Diabetic nephropathy (DN), the most frequent form of chronic kidney disease, is a progressive kidney disease and a major debilitating complication of both type 1 and type 2 diabetes that can lead to end-stage renal disease (ESRD) (1). Albuminuria is widely used as a biomarker for DN but recent studies suggest that micro-albuminuria is a less precise predictor of DN risk (2). Therefore, there is an unmet need to identify biomarkers reflecting early pathophysiological events during disease development and progression and which potentially allow monitoring predictive and/or prognostic treatment effects.
TGF-β is the key signaling pathway in DN pathogenesis which induces the synthesis and accumulation of extracellular matrix (ECM) leading to fibrosis and hypertrophy in renal cells under diabetic conditions (3). Several miRNAs are implicated to be functionally cross-linked with the TGF-β induced expression of ECM genes during the pathogenesis of DN. TGF-β responsive miRNA-regulatory networks were demonstrated in various kidney cells, such as proximal tubular epithelial cells, mesangial cells and podocytes. Up-regulated glomerular miR-21 expression is positively associated with albumin-creatinine ratio (ACR) in patients with DN and potentially serves as an indicator of podocyte damage (4). In contrast, miRNA members of the miR-200-, miR-30- and miR-29-families protect the kidney from fibrotic damage and their expression levels are decreased in various kidney cells types. In particular, the DPP-4 inhibitor linagliptin has been shown to inhibit TGF-β-induced endothelial to mesenchymal transition (EndMT) in kidneys of diabetic mice by restoring miRNA-29s level (5).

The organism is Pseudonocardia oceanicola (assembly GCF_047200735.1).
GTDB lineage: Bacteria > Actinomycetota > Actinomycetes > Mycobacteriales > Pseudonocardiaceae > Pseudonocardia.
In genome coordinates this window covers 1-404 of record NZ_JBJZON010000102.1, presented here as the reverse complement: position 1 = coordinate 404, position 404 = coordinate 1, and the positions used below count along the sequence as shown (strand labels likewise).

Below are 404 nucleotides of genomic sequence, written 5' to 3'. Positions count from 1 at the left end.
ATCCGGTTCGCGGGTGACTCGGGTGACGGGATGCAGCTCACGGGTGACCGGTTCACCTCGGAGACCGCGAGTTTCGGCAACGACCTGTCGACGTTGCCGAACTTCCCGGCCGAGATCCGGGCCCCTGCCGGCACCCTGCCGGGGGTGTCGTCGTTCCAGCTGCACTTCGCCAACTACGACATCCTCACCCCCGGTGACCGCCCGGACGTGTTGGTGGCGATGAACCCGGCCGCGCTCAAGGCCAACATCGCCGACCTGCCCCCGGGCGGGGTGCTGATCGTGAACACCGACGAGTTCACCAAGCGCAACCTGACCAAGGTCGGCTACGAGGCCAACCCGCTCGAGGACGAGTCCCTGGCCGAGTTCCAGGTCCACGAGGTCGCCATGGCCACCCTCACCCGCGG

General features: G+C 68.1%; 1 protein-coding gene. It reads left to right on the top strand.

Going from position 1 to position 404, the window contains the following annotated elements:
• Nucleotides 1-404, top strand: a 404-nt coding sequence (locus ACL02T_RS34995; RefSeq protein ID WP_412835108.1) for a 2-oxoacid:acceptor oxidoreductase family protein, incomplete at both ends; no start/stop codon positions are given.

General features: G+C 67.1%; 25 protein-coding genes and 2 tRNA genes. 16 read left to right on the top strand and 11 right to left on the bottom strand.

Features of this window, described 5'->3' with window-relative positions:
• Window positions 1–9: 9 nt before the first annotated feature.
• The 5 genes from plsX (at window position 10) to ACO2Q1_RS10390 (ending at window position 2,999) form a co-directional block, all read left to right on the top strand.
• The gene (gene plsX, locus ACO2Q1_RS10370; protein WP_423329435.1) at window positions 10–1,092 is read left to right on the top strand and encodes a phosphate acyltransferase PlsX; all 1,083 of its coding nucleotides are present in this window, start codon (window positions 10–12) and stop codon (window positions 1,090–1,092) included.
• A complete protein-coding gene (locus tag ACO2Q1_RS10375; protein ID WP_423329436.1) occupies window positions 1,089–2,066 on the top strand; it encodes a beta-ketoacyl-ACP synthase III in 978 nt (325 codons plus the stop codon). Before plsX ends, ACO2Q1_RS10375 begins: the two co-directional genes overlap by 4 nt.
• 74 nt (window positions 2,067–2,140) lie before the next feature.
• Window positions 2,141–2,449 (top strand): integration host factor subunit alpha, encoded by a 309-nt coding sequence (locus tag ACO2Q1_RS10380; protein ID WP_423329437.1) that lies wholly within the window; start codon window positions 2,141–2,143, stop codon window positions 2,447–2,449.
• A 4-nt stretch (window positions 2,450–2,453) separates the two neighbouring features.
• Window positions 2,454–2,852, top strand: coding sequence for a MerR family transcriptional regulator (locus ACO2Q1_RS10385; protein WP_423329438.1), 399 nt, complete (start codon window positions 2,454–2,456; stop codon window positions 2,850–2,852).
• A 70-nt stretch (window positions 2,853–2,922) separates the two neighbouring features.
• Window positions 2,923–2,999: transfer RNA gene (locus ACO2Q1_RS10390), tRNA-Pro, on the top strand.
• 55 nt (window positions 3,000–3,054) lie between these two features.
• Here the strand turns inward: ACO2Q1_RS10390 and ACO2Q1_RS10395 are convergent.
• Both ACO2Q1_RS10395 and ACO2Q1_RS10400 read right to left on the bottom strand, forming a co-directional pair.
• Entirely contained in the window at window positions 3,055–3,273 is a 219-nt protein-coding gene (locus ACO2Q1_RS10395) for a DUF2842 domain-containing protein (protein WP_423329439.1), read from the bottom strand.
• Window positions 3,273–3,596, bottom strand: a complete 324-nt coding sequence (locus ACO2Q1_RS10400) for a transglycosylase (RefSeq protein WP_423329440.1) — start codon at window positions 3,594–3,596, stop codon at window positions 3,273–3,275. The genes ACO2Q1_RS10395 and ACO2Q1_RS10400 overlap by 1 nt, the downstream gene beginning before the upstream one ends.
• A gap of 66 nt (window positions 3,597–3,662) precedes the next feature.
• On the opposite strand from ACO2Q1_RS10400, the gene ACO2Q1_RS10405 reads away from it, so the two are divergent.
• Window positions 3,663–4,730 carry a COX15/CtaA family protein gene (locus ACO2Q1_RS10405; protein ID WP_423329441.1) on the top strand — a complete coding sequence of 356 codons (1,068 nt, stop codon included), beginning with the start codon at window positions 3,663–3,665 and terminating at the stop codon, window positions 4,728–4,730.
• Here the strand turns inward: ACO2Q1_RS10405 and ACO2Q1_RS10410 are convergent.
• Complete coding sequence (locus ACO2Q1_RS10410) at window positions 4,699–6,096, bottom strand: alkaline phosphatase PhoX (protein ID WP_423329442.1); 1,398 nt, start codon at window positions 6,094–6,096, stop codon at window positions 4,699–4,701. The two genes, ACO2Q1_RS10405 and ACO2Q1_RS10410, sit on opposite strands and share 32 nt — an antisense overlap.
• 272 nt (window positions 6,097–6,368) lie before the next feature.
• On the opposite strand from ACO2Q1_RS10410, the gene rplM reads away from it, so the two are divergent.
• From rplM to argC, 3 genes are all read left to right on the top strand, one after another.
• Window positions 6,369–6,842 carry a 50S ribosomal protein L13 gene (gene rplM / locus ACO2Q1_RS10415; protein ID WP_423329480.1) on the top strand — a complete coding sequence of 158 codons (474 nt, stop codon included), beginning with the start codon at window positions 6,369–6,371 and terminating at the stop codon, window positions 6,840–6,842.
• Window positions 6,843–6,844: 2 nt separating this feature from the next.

Figure 1. Expression of differentially expressed TGF-β associated miRNAs in DN patients analyzed by microarrays. Fold induction of expression of up-regulated miR-21 (a) and down-regulated members of the miR-30 (b), miR-29 (c) and miR-200 (d) families in diabetic nephropathy patients (DN) and type 2 diabetic patients (T2D) was normalized to the mean expression of healthy controls (C). Significant differences to controls are indicated by * (P<0.05).